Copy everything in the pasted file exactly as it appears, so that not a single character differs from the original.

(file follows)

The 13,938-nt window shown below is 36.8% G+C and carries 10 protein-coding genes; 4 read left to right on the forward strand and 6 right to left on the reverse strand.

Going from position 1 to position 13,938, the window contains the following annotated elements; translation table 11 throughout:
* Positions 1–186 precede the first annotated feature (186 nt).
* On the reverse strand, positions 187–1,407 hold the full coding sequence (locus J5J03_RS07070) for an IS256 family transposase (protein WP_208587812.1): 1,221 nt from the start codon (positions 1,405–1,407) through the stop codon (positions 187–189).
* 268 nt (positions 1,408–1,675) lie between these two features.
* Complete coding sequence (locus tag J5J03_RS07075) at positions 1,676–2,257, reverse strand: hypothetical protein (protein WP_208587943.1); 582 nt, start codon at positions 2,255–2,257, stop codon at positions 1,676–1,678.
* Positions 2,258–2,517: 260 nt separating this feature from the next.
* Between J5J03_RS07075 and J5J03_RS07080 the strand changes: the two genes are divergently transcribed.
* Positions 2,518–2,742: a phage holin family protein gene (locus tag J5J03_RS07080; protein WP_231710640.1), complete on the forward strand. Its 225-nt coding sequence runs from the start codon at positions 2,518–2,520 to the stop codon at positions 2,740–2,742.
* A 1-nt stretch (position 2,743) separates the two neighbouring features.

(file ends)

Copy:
The 13,938-nt window shown below is 36.8% G+C and carries 10 protein-coding genes; 4 read left to right on the forward strand and 6 right to left on the reverse strand.

Going from position 1 to position 13,938, the window contains the following annotated elements; translation table 11 throughout:
* Positions 1–186 precede the first annotated feature (186 nt).
* On the reverse strand, positions 187–1,407 hold the full coding sequence (locus J5J03_RS07070) for an IS256 family transposase (protein WP_208587812.1): 1,221 nt from the start codon (positions 1,405–1,407) through the stop codon (positions 187–189).
* 268 nt (positions 1,408–1,675) lie between these two features.
* Complete coding sequence (locus tag J5J03_RS07075) at positions 1,676–2,257, reverse strand: hypothetical protein (protein WP_208587943.1); 582 nt, start codon at positions 2,255–2,257, stop codon at positions 1,676–1,678.
* Positions 2,258–2,517: 260 nt separating this feature from the next.
* Between J5J03_RS07075 and J5J03_RS07080 the strand changes: the two genes are divergently transcribed.
* Positions 2,518–2,742: a phage holin family protein gene (locus tag J5J03_RS07080; protein WP_231710640.1), complete on the forward strand. Its 225-nt coding sequence runs from the start codon at positions 2,518–2,520 to the stop codon at positions 2,740–2,742.
* A 1-nt stretch (position 2,743) separates the two neighbouring features.